Religious affiliations of colleges and universities can have an indirect positive or negative impact on credit quality, Standard & Poor's Corp. said Monday.

The rating agency said in CreditWeek Municipal that "while a religious tie is not, in and of itself, a credit determinant, such a relationship can afect credit factors like student demand, revenue diversity, and spending flexibility."

Although the colleges and universities can have "credit characteristics" that come from their religious affiliations, Standard & Poor's said that specific religions and the credit features of religious orders are not subject to its credit analysis.

Positive effects could include financial support from religious entities, but a reliance on a single group of students or a specific stream of gift revenue could lead to negative credit implications, the agency said.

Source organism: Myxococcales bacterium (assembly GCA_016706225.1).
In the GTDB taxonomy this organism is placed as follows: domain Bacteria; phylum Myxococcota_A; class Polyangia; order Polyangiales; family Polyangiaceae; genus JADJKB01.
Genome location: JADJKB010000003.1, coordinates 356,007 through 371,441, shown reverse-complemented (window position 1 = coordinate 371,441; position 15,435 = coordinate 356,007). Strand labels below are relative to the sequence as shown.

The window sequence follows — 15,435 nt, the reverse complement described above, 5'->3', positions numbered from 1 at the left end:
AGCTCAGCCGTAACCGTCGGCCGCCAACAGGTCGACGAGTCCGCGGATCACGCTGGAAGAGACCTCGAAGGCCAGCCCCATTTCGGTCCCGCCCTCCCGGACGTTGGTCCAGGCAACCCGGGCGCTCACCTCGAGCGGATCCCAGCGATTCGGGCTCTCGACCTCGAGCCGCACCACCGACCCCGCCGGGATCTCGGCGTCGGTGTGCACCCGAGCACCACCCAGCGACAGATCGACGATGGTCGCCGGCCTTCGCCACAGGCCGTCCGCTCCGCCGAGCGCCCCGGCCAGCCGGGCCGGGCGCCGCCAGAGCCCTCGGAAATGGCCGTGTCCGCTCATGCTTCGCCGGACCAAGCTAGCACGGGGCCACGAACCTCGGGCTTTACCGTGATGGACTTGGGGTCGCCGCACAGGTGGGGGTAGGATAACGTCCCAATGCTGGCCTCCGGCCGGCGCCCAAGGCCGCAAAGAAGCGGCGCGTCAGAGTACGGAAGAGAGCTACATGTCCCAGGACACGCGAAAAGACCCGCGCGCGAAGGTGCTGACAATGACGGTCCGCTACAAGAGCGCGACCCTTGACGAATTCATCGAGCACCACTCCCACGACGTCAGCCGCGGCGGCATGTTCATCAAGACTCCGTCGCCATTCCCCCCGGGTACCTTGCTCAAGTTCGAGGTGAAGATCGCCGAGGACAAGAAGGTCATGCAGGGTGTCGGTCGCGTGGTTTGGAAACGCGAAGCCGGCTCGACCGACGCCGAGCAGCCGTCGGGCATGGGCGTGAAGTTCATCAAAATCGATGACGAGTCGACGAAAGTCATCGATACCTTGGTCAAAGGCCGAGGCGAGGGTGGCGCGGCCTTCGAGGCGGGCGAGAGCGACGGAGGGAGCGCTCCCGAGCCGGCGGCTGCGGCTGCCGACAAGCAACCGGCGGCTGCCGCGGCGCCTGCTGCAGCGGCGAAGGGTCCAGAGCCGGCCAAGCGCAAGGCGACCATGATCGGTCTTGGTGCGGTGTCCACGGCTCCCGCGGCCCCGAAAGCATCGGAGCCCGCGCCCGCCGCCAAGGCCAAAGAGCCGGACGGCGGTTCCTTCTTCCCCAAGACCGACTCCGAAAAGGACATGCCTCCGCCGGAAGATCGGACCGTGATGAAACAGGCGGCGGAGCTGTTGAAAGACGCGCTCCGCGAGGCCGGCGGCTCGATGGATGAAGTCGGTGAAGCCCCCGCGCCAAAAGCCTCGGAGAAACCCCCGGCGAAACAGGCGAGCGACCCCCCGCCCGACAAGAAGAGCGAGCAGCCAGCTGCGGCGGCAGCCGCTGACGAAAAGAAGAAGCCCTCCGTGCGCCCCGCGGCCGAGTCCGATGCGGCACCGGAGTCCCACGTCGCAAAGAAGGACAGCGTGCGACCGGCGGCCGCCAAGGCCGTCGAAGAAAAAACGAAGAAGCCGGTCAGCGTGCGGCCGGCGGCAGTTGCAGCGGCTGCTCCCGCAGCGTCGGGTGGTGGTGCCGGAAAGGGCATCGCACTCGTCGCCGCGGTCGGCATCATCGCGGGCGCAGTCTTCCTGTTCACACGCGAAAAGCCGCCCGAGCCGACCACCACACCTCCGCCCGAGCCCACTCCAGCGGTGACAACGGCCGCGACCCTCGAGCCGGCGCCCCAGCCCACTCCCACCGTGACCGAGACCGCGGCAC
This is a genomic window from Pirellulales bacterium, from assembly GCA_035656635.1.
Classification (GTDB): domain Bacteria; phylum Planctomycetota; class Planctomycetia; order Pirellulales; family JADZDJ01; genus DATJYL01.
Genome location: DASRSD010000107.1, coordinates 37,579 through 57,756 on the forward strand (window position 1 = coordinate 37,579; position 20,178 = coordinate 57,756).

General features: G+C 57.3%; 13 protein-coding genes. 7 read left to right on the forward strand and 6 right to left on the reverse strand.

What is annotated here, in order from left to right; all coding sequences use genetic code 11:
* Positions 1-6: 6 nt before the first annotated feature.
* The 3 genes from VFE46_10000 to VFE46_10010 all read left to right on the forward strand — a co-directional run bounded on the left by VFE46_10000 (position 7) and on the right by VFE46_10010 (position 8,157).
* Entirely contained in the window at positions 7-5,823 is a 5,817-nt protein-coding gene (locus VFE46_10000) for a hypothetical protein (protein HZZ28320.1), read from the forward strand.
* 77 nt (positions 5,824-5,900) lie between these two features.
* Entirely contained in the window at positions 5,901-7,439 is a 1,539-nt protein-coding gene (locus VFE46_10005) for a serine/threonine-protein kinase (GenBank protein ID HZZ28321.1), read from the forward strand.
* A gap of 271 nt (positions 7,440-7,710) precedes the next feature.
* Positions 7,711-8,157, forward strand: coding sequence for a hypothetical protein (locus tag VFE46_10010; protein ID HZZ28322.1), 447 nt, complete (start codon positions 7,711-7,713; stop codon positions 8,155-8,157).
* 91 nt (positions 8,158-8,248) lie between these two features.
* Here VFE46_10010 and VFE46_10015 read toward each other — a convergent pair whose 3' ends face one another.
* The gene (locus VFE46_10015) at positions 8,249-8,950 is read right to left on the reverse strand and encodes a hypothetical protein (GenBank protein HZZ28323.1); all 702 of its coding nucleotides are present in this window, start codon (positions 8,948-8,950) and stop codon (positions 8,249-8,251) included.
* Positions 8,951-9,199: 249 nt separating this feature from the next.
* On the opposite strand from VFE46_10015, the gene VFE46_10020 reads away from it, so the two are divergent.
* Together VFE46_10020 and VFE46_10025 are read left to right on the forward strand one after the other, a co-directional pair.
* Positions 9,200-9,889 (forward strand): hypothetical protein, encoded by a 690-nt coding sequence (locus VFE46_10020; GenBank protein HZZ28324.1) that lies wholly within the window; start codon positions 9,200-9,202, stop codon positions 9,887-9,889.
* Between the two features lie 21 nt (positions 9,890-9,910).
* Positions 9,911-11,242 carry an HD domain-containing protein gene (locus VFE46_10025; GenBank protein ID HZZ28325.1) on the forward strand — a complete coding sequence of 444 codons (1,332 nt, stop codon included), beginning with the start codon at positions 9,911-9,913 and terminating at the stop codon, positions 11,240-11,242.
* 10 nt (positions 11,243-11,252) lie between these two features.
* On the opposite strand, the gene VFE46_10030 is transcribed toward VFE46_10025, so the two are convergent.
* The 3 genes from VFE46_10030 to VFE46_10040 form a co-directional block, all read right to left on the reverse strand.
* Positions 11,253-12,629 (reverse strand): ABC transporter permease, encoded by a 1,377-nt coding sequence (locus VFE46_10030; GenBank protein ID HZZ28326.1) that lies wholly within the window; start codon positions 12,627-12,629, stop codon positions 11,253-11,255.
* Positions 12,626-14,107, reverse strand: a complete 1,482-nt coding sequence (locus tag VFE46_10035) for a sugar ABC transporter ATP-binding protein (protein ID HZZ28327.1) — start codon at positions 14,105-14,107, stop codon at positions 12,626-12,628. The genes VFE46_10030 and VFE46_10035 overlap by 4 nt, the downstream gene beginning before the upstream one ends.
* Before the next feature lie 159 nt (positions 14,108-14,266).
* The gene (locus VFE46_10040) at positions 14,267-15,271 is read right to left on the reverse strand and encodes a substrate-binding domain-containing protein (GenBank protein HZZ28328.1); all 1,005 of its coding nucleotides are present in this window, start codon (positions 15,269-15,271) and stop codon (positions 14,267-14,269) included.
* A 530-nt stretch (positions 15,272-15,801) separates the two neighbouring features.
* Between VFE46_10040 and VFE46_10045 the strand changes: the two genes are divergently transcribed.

"Rather, the positive and negative impacts of religious affiliation are evaluated within the larger demand and financial framework of an institution," the agency said.

Colleges with religious affiliations are subject to the same basic rating analysis of non-religious higher education institutions that focuses on demand, financial operations, management, and debt structure, Standard & Poor's said.

"It is within this context that [Standard & Poor's] assess the impact of religious affiliation on enrollment, revenue diversity, and spending flexibility," the agency said.

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